There are also options for those veterans who require a daily caregiver or medical professional due to more serious health concerns. In particular, "Extended care – also known as long term care – is a program for Veterans of all ages who need the daily support and assistance of another individual. Elderly Veterans can receive geriatric and long term care programs at home, at VA medical centers, or in the community."

There is an independent website – VeteranAid.org – which provides additional information on what benefits are available and to which individuals. It also provides helpful information on how to apply for these benefits.

How to Qualify

For those individuals looking to qualify for the increased monthly pension under the "Aid and Assistance" program, it is required that one of the following four criteria be met.​

  1. You require help performing daily functions, which may include bathing, eating or dressing.
  2. You are bedridden.
  3. You are a patient in a nursing home.
  4. Your eyesight is limited to a corrected 5/200 visual acuity or less in both eyes; or concentric contraction of the visual field to 5 degrees or less.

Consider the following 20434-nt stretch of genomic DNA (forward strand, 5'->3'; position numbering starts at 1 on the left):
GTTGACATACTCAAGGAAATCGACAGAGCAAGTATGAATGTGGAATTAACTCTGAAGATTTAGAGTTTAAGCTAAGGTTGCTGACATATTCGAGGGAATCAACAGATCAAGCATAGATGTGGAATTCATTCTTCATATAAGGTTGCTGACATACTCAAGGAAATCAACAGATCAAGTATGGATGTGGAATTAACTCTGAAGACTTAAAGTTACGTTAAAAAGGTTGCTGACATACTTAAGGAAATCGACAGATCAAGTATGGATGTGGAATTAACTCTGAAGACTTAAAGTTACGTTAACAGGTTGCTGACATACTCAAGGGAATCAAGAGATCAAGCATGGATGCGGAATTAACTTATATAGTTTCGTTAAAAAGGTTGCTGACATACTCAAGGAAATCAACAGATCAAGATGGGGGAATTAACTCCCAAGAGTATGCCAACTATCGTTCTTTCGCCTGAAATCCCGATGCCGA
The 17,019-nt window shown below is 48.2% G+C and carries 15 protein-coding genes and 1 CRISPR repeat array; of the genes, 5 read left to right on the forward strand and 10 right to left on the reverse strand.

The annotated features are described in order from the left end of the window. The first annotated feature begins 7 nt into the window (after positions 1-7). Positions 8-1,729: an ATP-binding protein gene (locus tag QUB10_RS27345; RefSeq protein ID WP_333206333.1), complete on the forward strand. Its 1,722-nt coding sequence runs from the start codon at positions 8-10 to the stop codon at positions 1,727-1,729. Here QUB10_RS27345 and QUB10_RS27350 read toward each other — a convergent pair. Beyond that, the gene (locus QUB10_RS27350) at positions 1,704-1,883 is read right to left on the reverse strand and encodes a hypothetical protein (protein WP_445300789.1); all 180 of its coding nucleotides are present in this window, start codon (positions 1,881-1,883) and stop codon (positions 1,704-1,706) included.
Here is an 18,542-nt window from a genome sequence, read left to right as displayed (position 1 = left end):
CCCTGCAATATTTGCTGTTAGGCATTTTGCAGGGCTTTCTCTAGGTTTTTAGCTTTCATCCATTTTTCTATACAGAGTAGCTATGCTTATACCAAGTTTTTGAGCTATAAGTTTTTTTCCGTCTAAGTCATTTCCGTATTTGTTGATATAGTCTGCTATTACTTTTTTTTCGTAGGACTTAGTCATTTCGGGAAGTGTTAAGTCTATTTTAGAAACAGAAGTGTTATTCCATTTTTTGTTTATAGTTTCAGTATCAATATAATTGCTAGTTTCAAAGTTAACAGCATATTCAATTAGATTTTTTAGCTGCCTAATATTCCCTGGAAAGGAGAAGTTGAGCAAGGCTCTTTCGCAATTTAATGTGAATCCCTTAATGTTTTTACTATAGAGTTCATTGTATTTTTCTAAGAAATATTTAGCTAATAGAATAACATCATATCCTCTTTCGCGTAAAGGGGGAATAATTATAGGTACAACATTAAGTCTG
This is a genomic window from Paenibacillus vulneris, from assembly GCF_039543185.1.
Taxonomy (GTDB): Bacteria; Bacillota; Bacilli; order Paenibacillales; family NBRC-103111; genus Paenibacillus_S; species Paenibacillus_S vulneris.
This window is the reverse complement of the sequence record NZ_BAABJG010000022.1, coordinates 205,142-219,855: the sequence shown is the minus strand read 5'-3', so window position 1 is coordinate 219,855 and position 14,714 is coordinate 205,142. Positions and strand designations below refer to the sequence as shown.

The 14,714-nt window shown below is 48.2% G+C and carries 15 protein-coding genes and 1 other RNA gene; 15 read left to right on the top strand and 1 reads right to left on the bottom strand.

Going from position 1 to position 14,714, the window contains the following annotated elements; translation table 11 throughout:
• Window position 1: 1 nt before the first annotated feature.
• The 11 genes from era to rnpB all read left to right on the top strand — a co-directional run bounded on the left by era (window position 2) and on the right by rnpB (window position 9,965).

These benefits are not dependent upon service-related injuries. The criteria are also not required to be met by the veteran individually. The veteran may still be independent but may have an ill spouse and qualify for the pension benefits.

The VA can also help you determine eligibility for benefits. According to the website, "Eligibility for most VA benefits is based upon discharge from active military service under other than dishonorable conditions." In addition, a veteran needs to have served at least one day during a period of declared war in order to be eligible; peacetime veterans are not eligible.

How to Apply

There are three ways you can apply:

  1. Online using eBenefits